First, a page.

As kids grow up to become more capable and independent, every parent faces the dilemma of when it’s okay to leave children at home by themselves. Do you still need a babysitter, or will your kids know how to handle themselves? Will you get in legal trouble or be judged by neighbors if something goes wrong?
While there are laws and child welfare recommendations out there, and social trends among the families in your town or city, the decision is ultimately unique to each family because it’s based on so many different factors.
Here are some of the most important factors to consider, and steps to take, before leaving your child home alone.
Consider local laws
First, find out if your state has any laws about what age children can legally be left alone — the policies and recommendations range a lot from state to state, so contact your local child welfare agency for more information. Consider that the majority of social workers believe children should be at least 12 years old before being left home alone for four hours or longer.
However, many states and child welfare agencies don’t specify an age — for many officials, the question of whether they should be left alone is usually much more about kids’ maturity level, the safety of the home, and the amount of time the child has been left alone.
Also consider your specific community, and the dynamic your family has with neighbors and local police: Are there outside factors that would make your home or neighborhood particularly unsafe for kids when you leave?
Is your child ready to stay home alone?
It’s important to consider more than the minimum legal requirements — you know your own children best. Here are some questions to ask yourself before you consider leaving your kids home alone. If you answer “no” to any of these, they’re probably not ready yet for an extended period of time on their own.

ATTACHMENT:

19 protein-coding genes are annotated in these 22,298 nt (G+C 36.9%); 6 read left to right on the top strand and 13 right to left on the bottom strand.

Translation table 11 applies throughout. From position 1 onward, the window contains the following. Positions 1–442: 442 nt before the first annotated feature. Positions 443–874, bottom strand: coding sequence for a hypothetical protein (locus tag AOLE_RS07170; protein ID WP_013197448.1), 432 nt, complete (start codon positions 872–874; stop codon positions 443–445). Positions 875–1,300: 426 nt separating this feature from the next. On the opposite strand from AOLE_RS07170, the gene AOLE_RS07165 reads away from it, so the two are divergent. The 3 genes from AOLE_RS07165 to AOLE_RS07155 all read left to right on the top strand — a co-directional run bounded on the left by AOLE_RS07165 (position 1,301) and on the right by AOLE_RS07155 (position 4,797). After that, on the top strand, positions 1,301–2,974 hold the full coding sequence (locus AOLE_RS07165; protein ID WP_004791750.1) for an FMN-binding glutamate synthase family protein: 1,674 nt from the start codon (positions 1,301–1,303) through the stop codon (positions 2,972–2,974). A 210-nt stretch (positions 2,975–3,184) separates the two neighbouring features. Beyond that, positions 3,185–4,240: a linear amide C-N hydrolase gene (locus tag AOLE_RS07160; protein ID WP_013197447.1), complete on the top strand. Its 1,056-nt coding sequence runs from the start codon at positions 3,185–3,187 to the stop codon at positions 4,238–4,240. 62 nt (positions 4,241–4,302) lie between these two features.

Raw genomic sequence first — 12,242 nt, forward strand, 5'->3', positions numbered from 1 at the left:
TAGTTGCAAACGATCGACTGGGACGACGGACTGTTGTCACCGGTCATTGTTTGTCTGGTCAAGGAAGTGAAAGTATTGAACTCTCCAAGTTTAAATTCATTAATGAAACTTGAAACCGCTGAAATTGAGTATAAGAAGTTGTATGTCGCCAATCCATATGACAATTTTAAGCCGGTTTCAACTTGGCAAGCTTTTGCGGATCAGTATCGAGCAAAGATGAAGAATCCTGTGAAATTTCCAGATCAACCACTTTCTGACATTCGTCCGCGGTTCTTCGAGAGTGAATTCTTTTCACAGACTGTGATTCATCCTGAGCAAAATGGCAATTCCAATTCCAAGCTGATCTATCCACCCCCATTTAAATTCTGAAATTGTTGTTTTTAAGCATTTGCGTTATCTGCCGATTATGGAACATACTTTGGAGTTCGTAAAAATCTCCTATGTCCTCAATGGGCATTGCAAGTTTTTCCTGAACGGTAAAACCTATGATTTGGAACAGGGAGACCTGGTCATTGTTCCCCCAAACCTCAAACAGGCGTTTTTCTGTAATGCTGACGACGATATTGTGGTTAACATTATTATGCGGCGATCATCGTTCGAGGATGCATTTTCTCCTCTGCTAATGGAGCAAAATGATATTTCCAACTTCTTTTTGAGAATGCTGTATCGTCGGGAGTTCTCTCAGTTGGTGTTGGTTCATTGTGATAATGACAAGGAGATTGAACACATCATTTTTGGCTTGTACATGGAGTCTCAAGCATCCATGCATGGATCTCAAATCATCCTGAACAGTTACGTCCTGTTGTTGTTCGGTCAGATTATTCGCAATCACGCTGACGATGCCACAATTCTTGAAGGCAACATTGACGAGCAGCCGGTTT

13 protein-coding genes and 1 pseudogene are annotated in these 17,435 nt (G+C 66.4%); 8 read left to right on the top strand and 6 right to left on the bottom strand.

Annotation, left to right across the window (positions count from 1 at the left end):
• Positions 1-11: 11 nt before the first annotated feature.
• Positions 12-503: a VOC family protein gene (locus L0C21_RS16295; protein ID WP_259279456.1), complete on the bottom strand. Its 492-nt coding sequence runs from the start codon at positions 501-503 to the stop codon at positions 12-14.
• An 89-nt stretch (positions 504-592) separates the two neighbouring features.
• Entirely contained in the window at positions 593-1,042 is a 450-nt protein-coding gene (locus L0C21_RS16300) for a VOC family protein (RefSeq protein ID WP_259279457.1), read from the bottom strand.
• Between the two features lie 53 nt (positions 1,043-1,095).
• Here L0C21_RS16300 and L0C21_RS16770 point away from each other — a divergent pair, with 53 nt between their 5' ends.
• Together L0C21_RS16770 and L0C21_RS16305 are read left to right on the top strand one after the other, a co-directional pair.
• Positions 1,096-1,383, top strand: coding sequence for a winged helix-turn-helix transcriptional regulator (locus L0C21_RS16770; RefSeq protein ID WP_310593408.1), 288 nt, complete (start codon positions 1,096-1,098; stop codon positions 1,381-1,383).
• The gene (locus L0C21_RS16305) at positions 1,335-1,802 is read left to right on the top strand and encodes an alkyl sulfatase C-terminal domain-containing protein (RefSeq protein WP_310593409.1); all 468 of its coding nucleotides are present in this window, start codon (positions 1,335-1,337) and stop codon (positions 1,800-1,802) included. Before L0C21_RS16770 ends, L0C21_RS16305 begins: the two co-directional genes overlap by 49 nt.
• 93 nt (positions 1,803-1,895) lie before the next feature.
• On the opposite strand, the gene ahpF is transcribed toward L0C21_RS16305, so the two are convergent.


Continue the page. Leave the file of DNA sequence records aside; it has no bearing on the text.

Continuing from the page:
- Does your child typically understand and follow important safety rules in the house, including online safety guidelines?
- Do they act responsibly when they’re left without supervision in a different room or part of the home?
- If there are siblings and/or pets involved, do they get along well and act safely when together?
- Would your child feel safe being by themselves at home?
- Is your child okay managing their own physical and mental health on a day-to-day basis?
- Do they know how to help themselves if they get a minor injury like a cut?
- Can they help themselves to food and drinks while staying safe in the kitchen?
- Can they use a phone to call you and other emergency contacts?
- Do they know what to do if there’s a fire in the house?
- Does your child have good judgment about what (and who) is safe and unsafe?
Safety must-do’s before leaving the house
Once you’ve determined you can trust your child to be left alone, there are still several safety arrangements to make so that their surroundings are ready for unsupervised time.
- If there are any guns in the home, make sure each one is unloaded and locked in a lockbox or safe, and that the passcode or key is not accessible in any way. Firearms are the number one cause of child deaths.